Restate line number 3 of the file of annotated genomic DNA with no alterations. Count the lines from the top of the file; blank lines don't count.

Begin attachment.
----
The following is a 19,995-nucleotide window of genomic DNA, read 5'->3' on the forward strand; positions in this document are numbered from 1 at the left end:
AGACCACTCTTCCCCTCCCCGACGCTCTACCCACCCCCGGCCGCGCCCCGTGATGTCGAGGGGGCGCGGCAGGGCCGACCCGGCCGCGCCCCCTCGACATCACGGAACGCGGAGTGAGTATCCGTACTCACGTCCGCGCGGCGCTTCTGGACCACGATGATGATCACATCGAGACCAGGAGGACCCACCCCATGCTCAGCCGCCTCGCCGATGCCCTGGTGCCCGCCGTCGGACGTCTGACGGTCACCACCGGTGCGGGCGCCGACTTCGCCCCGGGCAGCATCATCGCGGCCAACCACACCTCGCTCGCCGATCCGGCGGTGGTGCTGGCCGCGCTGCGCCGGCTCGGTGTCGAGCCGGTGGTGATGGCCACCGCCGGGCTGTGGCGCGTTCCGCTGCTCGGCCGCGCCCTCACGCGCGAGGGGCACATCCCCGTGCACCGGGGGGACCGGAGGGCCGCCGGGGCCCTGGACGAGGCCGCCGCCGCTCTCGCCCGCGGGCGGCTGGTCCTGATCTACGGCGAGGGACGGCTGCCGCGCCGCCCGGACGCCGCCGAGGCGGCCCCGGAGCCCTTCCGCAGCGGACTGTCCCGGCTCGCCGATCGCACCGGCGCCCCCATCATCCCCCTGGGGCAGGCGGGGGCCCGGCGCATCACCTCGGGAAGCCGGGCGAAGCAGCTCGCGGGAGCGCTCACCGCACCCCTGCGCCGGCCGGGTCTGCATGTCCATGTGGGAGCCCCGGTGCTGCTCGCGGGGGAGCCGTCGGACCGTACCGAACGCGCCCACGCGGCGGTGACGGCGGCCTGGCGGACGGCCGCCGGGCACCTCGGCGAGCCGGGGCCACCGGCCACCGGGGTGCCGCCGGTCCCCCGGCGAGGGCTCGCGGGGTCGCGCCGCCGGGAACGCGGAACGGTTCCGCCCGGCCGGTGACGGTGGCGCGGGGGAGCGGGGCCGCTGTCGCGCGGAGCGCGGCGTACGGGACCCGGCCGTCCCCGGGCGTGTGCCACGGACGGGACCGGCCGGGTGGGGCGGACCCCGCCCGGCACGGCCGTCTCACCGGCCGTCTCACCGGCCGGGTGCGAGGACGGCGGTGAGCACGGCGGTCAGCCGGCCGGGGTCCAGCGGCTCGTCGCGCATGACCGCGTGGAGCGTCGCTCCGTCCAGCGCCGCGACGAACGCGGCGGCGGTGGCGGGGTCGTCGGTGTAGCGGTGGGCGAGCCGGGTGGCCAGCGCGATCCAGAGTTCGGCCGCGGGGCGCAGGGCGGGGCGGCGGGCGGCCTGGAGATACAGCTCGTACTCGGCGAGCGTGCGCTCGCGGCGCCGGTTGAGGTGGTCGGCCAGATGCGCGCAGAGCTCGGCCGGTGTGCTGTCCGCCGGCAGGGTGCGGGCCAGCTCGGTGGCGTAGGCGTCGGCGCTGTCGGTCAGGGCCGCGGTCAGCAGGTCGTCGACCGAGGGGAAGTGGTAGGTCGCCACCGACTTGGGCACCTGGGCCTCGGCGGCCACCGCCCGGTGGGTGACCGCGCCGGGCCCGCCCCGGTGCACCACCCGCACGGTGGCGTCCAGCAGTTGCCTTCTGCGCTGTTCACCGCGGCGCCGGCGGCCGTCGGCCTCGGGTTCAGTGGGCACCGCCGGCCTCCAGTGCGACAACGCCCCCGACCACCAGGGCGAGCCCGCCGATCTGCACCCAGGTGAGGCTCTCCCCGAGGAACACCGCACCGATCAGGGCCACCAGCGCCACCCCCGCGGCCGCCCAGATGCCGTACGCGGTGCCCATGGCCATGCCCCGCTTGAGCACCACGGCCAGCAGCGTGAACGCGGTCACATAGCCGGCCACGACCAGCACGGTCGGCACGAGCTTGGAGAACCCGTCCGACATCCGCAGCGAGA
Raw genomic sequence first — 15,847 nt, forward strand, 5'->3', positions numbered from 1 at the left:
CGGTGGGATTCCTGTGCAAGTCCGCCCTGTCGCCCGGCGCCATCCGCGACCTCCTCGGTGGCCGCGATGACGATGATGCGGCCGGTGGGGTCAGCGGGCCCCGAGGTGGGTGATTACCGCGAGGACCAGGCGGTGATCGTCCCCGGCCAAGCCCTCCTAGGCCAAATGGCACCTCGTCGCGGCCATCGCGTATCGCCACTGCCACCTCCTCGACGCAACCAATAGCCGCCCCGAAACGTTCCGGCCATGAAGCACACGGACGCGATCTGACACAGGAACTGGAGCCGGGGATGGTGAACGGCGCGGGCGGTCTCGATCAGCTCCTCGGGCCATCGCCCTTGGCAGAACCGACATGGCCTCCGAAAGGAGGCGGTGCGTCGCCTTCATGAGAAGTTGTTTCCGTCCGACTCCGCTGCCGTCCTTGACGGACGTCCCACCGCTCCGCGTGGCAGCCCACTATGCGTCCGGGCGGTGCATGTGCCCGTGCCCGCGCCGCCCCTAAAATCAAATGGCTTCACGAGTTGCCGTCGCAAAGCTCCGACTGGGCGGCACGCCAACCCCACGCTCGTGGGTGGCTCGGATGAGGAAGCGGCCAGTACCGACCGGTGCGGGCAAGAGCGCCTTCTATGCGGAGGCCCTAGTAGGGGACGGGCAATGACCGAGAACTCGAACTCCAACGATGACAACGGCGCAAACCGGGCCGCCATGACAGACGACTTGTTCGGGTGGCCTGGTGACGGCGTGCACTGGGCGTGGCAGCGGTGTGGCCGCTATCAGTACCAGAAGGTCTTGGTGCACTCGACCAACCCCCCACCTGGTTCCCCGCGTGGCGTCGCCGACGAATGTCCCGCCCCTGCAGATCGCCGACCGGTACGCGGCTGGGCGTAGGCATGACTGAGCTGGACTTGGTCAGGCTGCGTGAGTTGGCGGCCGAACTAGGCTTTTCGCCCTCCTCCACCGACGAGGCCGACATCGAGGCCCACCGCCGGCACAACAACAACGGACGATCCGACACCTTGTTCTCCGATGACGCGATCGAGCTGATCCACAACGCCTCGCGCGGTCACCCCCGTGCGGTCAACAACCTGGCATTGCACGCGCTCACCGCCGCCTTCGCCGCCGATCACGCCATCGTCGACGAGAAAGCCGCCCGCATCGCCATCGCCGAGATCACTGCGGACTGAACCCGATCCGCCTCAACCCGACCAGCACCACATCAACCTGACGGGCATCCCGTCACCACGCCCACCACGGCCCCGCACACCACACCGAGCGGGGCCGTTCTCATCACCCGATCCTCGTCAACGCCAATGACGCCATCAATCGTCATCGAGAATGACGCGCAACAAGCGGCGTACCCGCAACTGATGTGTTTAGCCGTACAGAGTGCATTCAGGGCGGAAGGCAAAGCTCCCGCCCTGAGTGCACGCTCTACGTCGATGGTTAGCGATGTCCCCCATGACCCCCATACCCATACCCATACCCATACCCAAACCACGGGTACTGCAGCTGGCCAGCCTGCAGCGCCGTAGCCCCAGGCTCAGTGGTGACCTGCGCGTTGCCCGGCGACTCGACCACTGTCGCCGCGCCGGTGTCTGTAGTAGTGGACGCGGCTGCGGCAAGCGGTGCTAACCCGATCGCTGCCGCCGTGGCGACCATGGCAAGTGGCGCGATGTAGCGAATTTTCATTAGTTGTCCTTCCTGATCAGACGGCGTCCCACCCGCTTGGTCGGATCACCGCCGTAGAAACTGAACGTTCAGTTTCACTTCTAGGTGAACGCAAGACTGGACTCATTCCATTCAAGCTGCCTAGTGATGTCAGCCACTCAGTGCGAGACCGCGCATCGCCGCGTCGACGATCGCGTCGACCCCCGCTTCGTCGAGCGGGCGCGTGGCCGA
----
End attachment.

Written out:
Raw genomic sequence first — 15,847 nt, forward strand, 5'->3', positions numbered from 1 at the left: